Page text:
Hoffmann et al. (2022) investigate the optimal model size and number of tokens for training a transformer language model under a given compute budget. The authors train over 400 language models and find that for compute-optimal training, the model size and number of training tokens should scale at equal rates: for every doubling of model size, the number of training tokens should also be doubled. They train a 70B model called Chinchilla, compute-optimally according to their results, on 1.4 trillion tokens for a ratio of 20 tokens per parameter. For this reason, the scaling laws they propose are often called “Chinchilla scaling laws’’.

Figure 1: Optimal ratio of training tokens to model parameters using our estimates. Shaded regions represent 80% confidence intervals. While our estimates are consistent with the scaling policy used for Chinchilla, their estimates of their parametric model are not.

In their paper, Hoffmann et al. use three different methods to derive the optimal scaling policy. In one of their approaches, they estimate the following parametric scaling law:

\[L = E + \frac{A}{N^\alpha} + \frac{B}{D^\beta}\]

which predicts how the cross-entropy loss L decreases as a function of the number of model parameters N and the number of training tokens D. This scaling law has been influential, and their estimates are commonly used in work on the topic, including our own.

We reconstruct a subset of the data in Hoffmann et al.’s paper by extracting it from their plots and fit the same parametric model. Our analysis reveals several potential issues with Hoffmann et al.’s estimates of the parameters of their scaling law:

  1. Hoffmann et al.’s estimated model fits the reconstructed data poorly, even when accounting for potential noise in the data reconstruction and excluding outlier models.
  2. The confidence intervals reported by Hoffmann et al. are implausibly tight given the likely number of data points they had (~400). Obtaining such tight intervals would require hundreds of thousands of observations.
  3. The scaling policy implied by Hoffmann et al.’s estimated model is inconsistent with their other approaches and the 20-tokens-per-parameter rule of thumb used to train their Chinchilla model.

In contrast, our parameter estimates, which have higher values for the data-scaling exponent \( \beta \) and the irreducible loss \( E \), yield a model that fits the reconstructed data well and implies a scaling policy consistent with Hoffmann et al.’s other approaches and the token-to-parameter ratio used to train Chinchilla. Our work has implications for our understanding of the returns to additional scaling and the extent of our uncertainty about optimal scaling policies.

We have released a preprint describing our results. Our results can be reproduced using this Colab notebook, the reconstructed dataset from Hoffmann et al. can be found here, and the data reconstruction can be reproduced here.

Implications of this work

Previous work relied on Hoffmann et al.’s fitted estimates of Chinchilla’s parametric scaling law, including some work from Epoch. Our discovery suggests that many of these results may need to be revised.

We believe that the parametric scaling law (approach 3 in Hoffmann et al.’s paper) is the most useful and widely applicable of the scaling laws they presented. Unlike approaches 1 and 2, which are only applicable when training compute-optimal (or “Chinchilla optimal”) models, the parametric scaling law directly estimates the loss on a dataset for any choice of model size (N) and data (D). This makes it relevant in any situation where N and D are being chosen to optimize test loss.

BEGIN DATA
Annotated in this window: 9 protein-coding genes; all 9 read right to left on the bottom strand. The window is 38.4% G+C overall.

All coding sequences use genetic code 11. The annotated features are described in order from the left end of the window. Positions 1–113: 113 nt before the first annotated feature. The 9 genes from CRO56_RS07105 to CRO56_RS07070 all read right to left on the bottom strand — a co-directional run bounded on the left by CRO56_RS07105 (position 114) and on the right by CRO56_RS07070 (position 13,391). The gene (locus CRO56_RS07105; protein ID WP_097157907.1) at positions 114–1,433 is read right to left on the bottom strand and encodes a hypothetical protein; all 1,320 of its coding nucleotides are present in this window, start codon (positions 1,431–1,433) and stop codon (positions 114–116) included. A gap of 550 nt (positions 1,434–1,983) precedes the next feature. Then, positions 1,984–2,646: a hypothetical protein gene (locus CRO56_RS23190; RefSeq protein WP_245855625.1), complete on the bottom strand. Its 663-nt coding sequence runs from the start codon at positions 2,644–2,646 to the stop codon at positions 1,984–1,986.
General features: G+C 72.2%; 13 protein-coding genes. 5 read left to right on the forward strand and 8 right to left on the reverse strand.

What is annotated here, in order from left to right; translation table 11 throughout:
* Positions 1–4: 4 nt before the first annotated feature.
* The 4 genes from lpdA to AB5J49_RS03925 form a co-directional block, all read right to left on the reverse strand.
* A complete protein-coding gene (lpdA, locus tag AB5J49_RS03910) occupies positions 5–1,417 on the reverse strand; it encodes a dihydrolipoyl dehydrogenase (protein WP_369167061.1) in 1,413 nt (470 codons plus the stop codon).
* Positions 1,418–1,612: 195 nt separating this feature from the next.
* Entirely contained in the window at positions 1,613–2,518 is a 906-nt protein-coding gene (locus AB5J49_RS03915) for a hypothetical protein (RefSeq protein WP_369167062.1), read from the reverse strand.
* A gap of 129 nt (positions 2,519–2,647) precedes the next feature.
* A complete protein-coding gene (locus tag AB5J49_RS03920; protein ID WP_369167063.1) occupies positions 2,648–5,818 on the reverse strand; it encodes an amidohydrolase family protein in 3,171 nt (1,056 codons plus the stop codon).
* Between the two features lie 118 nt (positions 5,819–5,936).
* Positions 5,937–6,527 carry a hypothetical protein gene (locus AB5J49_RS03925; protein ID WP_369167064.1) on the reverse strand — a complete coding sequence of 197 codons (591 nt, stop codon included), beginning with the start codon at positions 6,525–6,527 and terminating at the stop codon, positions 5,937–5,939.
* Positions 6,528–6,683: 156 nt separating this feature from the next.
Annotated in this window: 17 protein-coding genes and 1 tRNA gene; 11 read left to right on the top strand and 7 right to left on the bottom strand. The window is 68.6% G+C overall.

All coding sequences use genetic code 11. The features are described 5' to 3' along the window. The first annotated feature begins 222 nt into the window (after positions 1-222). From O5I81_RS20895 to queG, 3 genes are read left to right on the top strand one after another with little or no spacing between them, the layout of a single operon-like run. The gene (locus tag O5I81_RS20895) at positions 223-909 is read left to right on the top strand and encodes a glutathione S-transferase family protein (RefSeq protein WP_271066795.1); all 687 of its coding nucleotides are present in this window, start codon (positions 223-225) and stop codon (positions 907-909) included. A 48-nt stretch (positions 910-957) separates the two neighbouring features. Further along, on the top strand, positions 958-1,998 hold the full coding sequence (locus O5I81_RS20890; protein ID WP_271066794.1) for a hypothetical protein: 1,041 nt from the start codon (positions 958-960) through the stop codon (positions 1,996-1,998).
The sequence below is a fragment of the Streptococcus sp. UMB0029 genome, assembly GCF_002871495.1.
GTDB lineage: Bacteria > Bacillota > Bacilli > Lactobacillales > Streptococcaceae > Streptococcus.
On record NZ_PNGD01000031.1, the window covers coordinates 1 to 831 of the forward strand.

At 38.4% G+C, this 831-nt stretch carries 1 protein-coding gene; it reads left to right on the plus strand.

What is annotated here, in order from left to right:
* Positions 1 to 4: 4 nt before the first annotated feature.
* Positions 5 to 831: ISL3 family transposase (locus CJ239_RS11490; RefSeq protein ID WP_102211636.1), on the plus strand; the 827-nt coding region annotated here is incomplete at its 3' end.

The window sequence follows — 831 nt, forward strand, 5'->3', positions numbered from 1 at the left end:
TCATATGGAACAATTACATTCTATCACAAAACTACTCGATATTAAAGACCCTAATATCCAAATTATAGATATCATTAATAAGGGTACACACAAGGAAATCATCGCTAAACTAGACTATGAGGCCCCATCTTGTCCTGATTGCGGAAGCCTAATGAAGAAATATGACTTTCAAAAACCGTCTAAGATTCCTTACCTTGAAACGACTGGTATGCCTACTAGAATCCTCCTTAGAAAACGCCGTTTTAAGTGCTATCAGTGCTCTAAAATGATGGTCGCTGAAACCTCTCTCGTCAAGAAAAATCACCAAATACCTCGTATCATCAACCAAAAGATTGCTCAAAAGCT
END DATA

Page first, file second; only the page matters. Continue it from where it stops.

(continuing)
To understand the utility of the parametric scaling law, consider that after training, large language models are generally put into production and served to users. To minimize inference costs, it is usually better to use a smaller model trained for longer than what is considered compute-optimal (at least in the sense of pre-training compute). The parametric scaling law can therefore help determine the optimal trade-off between model size and training time, given a budget for total inference and training costs.

This trade-off was illustrated by Sardana et al., who accounted for inference costs in building their own alternative to the Chinchilla scaling law. However, as they did not perform their own pre-training experiments, Sardana et al.’s work relied on the poorly fit version of the parametric scaling law from Hoffmann et al. Similarly, Faiz et al., used Hoffmann et al.’s fitted values to calculate the trade-off between carbon footprint during model training and test loss. Corrêa et al. used these fitted values to estimate the right size and training time of the small open source LLM they call TeenyTinyLlama.

Furthermore, the popular blog post chinchilla’s wild implications by nostalgebraist employed Hoffmann et al.’s fitted values to illustrate the idea that we might be “running out of data” to train larger language models.

This reliance on Hoffmann et al.’s values for the parametric scaling law is shared by some of Epoch’s own work too. For example, Epoch researchers used their values to upper bound the requisite compute to train models that can substitute for human researchers on R&D tasks. Additionally – similar to the approach in Sardana et al – Epoch researchers Pablo Villalobos and David Atkinson had previously used the estimates from Hoffmann et al. to analyze the trade-off between scaling models and reducing inference costs. David Owen had also cited these values when attempting to use model size and data size to predict LLM benchmark results.

Correcting this scaling law has therefore been a valuable exercise for improving Epoch’s own research, and may have implications beyond our work.